10 Tips on How to Lower Inflammation with PCOS/PCOD

10 Tips on How to Lower Inflammation with PCOS/PCOD

[buzzsprout episode=’1505323′ player=’true’]

If you have PCOS/PCOD, you are probably in a state of inflammation most of the time. Following an anti-inflammatory diet and lifestyle is an important part of managing PCOS symptoms. Women who have PCOS are more likely to have higher CRP (c-reactive protein) levels, which is an indicator of inflammation in the body.

Inflammation is a way for your body to try and protect itself against damage and a foreign body, but your body can also react to something it sees as a threat, but shouldn’t, because it is harmless. The body can then start to treat your own cells and tissues as the enemy.

Higher amounts of oxidative stress and inflammatory cytokines are also found in women with PCOS/PCOD, as well as more of the white blood cells that are also associated with inflammation known as lymphocytes and monocytes.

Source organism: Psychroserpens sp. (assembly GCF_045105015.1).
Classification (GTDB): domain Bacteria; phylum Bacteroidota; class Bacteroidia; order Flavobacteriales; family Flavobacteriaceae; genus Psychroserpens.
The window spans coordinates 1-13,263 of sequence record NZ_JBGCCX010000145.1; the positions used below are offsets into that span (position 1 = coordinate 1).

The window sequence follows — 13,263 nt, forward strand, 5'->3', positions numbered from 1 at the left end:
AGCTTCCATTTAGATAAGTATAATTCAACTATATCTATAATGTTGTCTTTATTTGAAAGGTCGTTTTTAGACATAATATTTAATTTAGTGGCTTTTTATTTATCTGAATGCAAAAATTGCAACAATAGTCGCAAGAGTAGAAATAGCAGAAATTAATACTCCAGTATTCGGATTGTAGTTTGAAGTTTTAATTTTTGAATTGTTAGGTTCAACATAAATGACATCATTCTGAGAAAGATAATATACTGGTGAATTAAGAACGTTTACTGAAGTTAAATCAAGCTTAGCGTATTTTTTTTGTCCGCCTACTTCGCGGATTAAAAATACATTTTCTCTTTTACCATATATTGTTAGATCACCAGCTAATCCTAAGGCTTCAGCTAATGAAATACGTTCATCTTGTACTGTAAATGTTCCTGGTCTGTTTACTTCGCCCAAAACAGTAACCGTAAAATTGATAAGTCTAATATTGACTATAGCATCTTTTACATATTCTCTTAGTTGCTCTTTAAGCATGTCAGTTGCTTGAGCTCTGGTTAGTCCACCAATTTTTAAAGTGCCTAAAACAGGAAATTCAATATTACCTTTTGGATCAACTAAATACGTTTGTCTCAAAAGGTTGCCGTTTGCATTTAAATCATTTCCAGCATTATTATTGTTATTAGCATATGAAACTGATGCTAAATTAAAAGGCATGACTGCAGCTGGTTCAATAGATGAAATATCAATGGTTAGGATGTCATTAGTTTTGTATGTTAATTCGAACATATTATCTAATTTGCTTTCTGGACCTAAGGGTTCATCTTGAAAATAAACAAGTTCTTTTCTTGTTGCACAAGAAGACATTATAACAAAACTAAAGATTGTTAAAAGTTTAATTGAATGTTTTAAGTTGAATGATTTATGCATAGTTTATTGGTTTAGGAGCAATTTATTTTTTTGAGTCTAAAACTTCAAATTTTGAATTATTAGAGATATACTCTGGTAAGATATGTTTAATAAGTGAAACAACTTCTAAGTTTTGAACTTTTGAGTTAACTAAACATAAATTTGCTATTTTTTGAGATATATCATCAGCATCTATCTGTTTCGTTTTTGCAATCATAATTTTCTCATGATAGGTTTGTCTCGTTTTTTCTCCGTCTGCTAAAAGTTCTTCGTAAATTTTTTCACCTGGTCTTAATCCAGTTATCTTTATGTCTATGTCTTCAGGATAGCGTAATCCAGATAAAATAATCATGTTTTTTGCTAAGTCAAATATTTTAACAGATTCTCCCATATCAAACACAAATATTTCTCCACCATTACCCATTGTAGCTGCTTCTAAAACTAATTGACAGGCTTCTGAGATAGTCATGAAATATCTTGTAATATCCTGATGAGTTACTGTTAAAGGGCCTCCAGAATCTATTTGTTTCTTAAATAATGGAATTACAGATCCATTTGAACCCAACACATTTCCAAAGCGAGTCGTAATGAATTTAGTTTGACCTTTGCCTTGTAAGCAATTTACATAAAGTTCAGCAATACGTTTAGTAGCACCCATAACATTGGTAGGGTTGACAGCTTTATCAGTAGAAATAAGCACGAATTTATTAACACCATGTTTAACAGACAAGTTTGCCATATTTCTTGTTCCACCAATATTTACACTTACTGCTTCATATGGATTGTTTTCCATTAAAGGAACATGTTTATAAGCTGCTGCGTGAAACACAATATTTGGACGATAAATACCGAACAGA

Here are a few things that you can do to lower inflammation in your body when you have PCOS/PCOD:

1.      Lower Your Intake of Inflammatory Foods

This is a change you might want to make gradually. When you cut out a few types of inflammatory foods at once, it can be overwhelming. Therefore, I recommend that you eliminate one thing at a time. The food types that most commonly cause inflammation are:

  • Sugar
  • Processed carbohydrates
  • Gluten
  • Dairy
  • Trans fats/hydrogenated vegetable oil

2. Add Anti-Inflammatory Foods to Your Diet

While eliminating Inflammatory foods, you also want to add anti-inflammatory foods to your diet, such as:

  • Turmeric
  • Extra virgin olive oil
  • Ginger
  • Fatty fish
  • Green leafy vegetables
  • Nuts
  • Coconut
  • Avocado
  • Berries
  • Broccoli
  • Cabbage
  • Bone broth

4. Pair Saturated Fat with Polyphenols

For some people, eating too much saturated fat can cause inflammation, which can easily happen on a ketogenic diet. If you pair meals that contain saturated fat with foods and fluids that contain polyphenols, such as brightly coloured vegetables and herbal tea, then it will lower the inflammatory effects of eating too much saturated fat.

5. Practice Intermittent Fasting